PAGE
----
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District Court Grants Bail in a Drug Case Over Government’s Typical Assertion That ‘No Condition or Combination of Conditions Would Reasonably Assure the Defendant’s Presence at Trial’

Proving that it can be done, Judge Coleen Kollar-Kotelly declined the Government’s request for an emergency stay in this case and, despite seemingly insurmountable evidence against her, affirmed the Magistrate Judge’s order releasing the Defendant, Tiffany Henry, on bail in this drug case.

Hayes, along with two other defendants, were charged with various crimes arising out of a conspiracy to distribute, and possess with intent to distribute, various quantities of marijuana and cocaine. After a detention hearing, and over the Government’s objection, the Magistrate Judge ordered the release on bail of Henry and one of her co-defendants. The Government then filed the instant motion for an emergency stay, arguing that, based on an assortment of damaging evidence against Henry, no condition or combination of conditions imposed on Henry during pre-trial release could reasonably assure the safety of other people and the community.

In support of its emergency motion, the Government proffered evidence that Henry “maintained a social media profile advertising the sale of marijuana and THC-infused products, that an undercover officer of local law enforcement had arranged to purchase certain such products from Defendant Henry, and that a search of Defendant Henry’s apartment . . . had yielded a large quantity of marijuana and THC-infused products, a smaller quantity of cocaine, and various implements for manufacturing and consuming marijuana and THCinfused products.” (Id. at 127).

The Government also proffered evidence that the Drug Enforcement Administration was processing material seized from Henry’s apartment that would amount to over 1,000 exhibits. A sample of photographs of such exhibits “showed copies of online and other text-based communications regarding the sale of marijuana, as well as photographs of what appear to be marijuana plants and related paraphernalia in the apartment.” (Id. at 129). Included in that list of damaging evidence found in Henry’s apartment were the following:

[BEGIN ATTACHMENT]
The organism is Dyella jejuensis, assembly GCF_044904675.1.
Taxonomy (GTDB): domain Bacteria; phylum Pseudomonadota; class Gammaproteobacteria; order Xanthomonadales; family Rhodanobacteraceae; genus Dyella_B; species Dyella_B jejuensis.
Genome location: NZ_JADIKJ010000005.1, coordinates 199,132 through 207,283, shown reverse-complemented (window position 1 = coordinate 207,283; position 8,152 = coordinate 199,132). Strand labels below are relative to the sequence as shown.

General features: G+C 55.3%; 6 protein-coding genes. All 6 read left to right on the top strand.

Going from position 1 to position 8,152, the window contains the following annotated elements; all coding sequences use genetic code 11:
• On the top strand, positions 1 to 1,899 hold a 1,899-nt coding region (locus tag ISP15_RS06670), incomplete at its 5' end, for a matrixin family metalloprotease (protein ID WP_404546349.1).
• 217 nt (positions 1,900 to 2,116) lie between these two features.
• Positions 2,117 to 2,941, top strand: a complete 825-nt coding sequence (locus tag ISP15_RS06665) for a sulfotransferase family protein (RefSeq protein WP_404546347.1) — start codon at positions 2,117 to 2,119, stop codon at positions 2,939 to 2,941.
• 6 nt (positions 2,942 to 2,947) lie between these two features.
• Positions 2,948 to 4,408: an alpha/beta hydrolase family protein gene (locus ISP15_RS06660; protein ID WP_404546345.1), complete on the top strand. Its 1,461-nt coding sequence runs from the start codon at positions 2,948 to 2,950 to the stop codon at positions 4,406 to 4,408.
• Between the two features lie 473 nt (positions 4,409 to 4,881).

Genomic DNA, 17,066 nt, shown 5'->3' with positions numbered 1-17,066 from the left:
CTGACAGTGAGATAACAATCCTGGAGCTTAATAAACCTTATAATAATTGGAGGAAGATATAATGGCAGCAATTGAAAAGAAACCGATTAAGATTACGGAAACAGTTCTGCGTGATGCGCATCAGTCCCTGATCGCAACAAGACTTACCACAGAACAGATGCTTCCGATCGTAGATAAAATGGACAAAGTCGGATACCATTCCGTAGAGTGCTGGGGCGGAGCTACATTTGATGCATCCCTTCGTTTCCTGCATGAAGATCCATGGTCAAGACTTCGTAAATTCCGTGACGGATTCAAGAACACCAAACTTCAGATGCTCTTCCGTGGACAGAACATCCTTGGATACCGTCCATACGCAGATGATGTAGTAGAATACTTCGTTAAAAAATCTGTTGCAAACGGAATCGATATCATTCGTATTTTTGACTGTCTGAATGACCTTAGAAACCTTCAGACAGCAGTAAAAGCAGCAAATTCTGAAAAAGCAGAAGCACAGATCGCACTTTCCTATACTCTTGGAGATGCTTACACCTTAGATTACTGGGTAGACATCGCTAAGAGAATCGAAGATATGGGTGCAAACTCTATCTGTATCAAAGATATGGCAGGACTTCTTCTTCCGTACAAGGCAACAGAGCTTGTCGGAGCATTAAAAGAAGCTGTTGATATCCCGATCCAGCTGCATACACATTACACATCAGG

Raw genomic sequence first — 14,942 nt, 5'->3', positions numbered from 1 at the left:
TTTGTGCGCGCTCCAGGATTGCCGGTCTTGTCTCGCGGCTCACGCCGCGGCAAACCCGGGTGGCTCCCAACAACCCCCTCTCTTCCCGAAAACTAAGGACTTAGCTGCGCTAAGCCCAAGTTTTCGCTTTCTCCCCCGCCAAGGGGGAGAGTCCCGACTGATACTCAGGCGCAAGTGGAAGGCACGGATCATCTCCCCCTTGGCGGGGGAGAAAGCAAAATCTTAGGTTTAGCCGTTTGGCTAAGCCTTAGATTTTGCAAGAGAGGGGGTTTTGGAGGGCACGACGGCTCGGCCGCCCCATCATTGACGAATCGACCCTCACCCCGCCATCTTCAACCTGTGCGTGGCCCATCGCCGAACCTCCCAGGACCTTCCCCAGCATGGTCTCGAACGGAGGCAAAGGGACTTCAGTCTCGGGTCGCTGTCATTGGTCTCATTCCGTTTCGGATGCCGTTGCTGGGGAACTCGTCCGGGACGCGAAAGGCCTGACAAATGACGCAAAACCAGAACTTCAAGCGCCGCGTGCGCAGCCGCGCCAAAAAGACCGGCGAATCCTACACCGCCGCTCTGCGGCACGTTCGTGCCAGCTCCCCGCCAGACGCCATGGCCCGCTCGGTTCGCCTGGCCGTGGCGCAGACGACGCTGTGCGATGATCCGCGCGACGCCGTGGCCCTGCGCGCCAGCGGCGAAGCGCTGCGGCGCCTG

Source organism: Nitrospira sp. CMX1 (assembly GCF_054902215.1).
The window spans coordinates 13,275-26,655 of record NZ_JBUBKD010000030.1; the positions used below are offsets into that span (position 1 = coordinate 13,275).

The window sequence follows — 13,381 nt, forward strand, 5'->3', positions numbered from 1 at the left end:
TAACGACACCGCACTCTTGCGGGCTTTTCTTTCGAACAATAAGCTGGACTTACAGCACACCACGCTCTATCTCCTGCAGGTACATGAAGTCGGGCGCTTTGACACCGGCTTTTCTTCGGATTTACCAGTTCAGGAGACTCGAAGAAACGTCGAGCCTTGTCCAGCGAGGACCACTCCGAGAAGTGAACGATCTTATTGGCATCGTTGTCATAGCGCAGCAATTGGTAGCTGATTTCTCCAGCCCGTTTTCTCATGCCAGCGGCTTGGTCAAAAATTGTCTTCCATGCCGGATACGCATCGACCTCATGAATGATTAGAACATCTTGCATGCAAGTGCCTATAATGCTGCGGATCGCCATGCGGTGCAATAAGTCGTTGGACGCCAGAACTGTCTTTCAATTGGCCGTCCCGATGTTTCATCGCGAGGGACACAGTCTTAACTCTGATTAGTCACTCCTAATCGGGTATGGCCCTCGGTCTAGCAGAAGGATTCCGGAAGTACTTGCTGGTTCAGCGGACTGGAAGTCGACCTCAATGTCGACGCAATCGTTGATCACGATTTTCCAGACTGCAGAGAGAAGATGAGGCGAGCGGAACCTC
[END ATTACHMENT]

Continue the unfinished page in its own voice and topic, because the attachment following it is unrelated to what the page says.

• Approximately 1 kilogram of plant-like substance, which field-tested positive for the presence of THC;

• Several items containing a white powdered substance that field-tested positive for cocaine with a combined weight of 71.5 grams; and

• Several caches containing U.S. currency located around the residence totaling approximately $75,683.12.

Ultimately, Judge Kollar-Kotelly did concede that “the nature and circumstances of the charged offenses weigh in favor of detaining Defendant Henry.” (Id.) She also concluded that “the strength of the evidence against Defendant Henry with respect to marijuana is strong.” (Id.)

Nevertheless, she also noted that the Magistrate Judge had imposed strong and stringent conditions on Henry’s release on personal recognizance, including: that she be released into a work release/halfway house; that she have no social passes, including that she not possess a passport; that she stay away from the apartment she leased; that she report to the Pretrial Services Agency weekly by telephone; that she be placed in a weekly drug testing program; and that she seek and maintain employment. She thus concluded:

Upon consideration of all of the evidence and the factors set forth in 18 U.S.C. § 3142(g), and the release conditions set by Magistrate Judge Harvey pursuant to § 3142(c), the Court finds that there is not clear and convincing evidence that no condition or combination of conditions will reasonably assure the safety of any other person and the community. Rather, the Court finds that the combination of conditions imposed by Magistrate Judge Harvey would reasonably ensure the safety of the community were Defendant Henry to be released pending trial. Defendant Henry has successfully provided evidence sufficient to rebut the presumption in favor of pretrial detention required by § 3142(e)(3)(A). (Id. at 131). 

See: U.S. v. Henry, 280 F.Supp. 3d 125 (D.C.C. 2017). This article originally appeared in the May 2018 issue of Punch & Jurists and is reprinted with permission, with minor edits. Copyright, Punch & Jurists.

 

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U.S. v. Henry




 

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